Study Questions for
Pfohl's Images of Deviance and
- How does this theory text claim to be unique from others?
- What ultimately makes a person criminal or deviant?
- Where do criminological theorists fit in Pfohls tri-part typology of deviance?
Chapter 1: Introduction
- In what fundamental ways are deviance and social control always related?
- Why has the attempt to categorize offenders by their "dangerousness" to others
been focused on certain types of criminals while ignoring equally dangerous others?
- What differentiates a theoretical perspective from a formal theoretical perspective or a
- If you had to add Pfohl to our theorists database, after reading only the first
chapter, where would you place him in each category?
Chapter 2: Demonic Perspective
1. What are the two major types of demonic deviance? When might they be related?
2. Discuss some of the types of evidence which have been used to prove demonic forces are
3. What types of responses have societies used to eliminate or lessen demonic deviance?
4. Why have women and homosexuals suffered under many regimes based upon the
5. Compare contemporary liberal and conservative demonic interpretations of evil.
6. Why do most criminologists reject demonic interpretations yet many people see them as
still viable today?
Chapter 3: Classical Perspective
3. What impact did the classical perspective have in Europe and America over the
hundred years following its inception?
1. What were the major changes happening in European society that gave birth to the
2. In what ways does the classical perspective remain fundamentally dependent on
religiously grounded ideas?
4. Why has the classical perspective become so popular again in the late 20th Century?
5. Are the classical model's basic tenets empirically testable? What do we really know
about the impacts of deterrence?
Chapter 4: Pathological Perspective
3. Give examples of pathological theories which are based on circular reasoning.
1. What factors explain the emergence and persistence of pathological perspectives of
deviance despite lack of genuine scientific evidence?
2. How could scientists come to the conclusion that external physical appearance might be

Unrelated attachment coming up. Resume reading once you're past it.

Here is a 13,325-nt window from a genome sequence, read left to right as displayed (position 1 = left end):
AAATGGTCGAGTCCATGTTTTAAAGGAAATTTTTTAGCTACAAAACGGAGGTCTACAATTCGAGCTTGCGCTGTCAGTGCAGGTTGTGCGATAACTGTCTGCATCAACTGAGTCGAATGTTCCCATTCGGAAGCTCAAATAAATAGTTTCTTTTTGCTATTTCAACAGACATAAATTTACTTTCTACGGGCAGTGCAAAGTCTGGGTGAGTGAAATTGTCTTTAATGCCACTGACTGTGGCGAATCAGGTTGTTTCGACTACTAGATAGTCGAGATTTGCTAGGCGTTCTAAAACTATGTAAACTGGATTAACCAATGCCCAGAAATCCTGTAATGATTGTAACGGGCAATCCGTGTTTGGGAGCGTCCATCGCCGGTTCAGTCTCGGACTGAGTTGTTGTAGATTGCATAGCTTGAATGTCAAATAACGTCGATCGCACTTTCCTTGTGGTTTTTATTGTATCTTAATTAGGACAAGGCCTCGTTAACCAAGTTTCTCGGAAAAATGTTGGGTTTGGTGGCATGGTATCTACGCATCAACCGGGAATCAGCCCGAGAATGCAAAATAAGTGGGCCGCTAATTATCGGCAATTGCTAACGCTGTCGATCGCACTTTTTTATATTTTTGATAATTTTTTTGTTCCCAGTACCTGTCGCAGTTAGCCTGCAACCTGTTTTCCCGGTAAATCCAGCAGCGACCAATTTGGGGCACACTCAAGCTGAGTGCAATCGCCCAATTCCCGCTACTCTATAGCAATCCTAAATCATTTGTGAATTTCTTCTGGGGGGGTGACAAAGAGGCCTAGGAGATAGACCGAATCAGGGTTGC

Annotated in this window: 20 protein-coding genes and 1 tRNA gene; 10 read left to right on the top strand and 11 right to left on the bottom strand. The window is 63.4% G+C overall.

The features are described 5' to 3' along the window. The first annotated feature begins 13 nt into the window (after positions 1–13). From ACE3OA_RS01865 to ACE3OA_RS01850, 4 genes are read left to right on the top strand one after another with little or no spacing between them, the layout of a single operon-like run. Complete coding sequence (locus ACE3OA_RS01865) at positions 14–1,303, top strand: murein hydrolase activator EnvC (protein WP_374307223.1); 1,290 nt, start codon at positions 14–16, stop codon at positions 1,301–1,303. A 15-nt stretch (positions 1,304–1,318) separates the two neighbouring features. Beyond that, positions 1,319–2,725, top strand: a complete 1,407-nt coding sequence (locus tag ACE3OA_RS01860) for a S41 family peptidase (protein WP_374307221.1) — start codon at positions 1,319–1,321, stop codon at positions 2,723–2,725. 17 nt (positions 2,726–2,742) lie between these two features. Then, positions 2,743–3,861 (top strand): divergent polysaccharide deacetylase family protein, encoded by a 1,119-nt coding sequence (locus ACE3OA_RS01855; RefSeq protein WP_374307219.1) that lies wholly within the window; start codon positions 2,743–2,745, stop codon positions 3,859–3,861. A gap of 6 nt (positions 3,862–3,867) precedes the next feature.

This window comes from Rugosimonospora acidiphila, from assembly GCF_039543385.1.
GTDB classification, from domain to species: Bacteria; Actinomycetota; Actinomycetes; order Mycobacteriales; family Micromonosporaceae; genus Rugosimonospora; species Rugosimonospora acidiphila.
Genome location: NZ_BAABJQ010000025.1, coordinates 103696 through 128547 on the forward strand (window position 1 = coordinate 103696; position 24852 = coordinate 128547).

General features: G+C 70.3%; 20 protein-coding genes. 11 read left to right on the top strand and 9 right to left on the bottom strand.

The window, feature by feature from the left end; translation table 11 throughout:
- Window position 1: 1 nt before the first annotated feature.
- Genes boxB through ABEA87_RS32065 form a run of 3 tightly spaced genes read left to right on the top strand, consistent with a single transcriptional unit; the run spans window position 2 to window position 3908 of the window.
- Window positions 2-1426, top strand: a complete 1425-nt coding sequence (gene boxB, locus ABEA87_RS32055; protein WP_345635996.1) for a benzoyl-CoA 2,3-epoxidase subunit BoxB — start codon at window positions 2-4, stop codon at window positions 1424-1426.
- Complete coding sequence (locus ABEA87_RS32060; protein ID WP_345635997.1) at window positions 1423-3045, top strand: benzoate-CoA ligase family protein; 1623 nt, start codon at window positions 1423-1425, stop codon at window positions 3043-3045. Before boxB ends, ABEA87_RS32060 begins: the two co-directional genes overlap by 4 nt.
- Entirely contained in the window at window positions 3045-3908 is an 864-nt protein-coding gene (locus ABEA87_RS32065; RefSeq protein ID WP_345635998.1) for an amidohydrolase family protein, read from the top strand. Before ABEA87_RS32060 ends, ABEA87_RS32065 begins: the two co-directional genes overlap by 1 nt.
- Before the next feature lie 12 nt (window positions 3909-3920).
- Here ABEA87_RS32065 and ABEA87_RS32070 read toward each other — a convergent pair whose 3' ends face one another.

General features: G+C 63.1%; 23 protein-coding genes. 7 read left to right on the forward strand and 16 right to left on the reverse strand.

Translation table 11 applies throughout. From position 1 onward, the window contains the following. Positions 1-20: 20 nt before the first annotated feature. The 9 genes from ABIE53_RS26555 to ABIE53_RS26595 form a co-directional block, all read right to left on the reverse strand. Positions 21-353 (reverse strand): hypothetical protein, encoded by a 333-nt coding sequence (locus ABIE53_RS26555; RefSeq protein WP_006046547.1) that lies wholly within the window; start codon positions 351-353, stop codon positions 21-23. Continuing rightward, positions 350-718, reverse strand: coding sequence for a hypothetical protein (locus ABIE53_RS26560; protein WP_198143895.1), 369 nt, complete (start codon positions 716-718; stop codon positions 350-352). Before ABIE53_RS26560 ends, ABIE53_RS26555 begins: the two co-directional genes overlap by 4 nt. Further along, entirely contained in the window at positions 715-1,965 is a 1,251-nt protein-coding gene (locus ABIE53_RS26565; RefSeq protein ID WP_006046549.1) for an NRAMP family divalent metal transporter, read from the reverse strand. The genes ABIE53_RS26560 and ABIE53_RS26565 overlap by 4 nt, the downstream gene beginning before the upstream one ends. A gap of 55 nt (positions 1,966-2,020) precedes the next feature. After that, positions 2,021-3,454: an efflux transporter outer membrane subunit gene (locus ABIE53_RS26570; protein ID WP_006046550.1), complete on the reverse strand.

related to criminal behavior?
4. Why have some of the treatment methods developed by pathological theorists had impacts
on reducing deviant behavior?
Chapter 5: Social Disorganization
3. In what ways are the social control theories of Reckless and Hirschi best
categorized as more contemporary versions of social disorganization theory?
1. Why did the social disorganization perspective as developed in Chicago during the
1920's enjoy such popular acceptance?
2. How did researchers who supported the social disorganization perspective combine
quantitative and qualitative techniques in their studies?
4. What are the major shortcomings of social disorganization theory?
Chapter 6: Functionalist Perspective
3. How should we determine how much deviance is beneficial for a society?
1. Why did the functionalist perspective in the 1950s replace the Chicago School's
social disorganization perspective?
2. Why is the functionalist perspective ultimately neither unverifiable or falsifiable
through empirical research? How did Merton attempt to avoid tautology
and false teleology in his revisions of functionalist
4. What are the major benefits of the functionalist theory of criminality? Who benefits
least from functionalist deviance?
Chapter 7: Anomie
3. What types of programs could best lessen anomic deviance? Why has it been so
difficult to institute them?
1. What are the major differences between anomie theory and social disorganization?
2. How do Durkheim's and Merton's version of anomie differ?
4. What accounts for the popularity of anomie and strain theories within sociological
Chapter 8: Learning
3. From what additional resources does modern social learning theory drawn upon?
1. Can you think of examples that don't seem to fit Tarde's 3 laws of imitation?
2. In what ways was Sutherland's differential association tied to social disorganization?
4. What are the largest obstacles in attempting to validate learning theory?
Chapter 9: Societal Reaction Perspective
3. Why is this perspective so damaging to psychological explanations of deviant
1. Where have labeling theorists focused their research efforts?
2. Why did this perspective emerge in the 1960s?
4. What are the major criticisms of the societal reaction perspective?
Chapters 10 & 11: Critical Perspectives
1. In what ways does Pfohl use the following terms:
(1) deconstruction (2) power reflexive (3) hegemony?
2. How our knowledge and power related to criminal justice?
3. In what ways is critical theory a response to the events of 1960's?
4. Discuss how critical theory's focus upon the oppressed (minorities, women,
and homosexuals) shaped its view of the contemporary criminal justice.
5. Detail the use of Marxian concepts within critical theory.
6. Given its rejection of positivistic social science, is it possible to
validate the precepts of critical theory?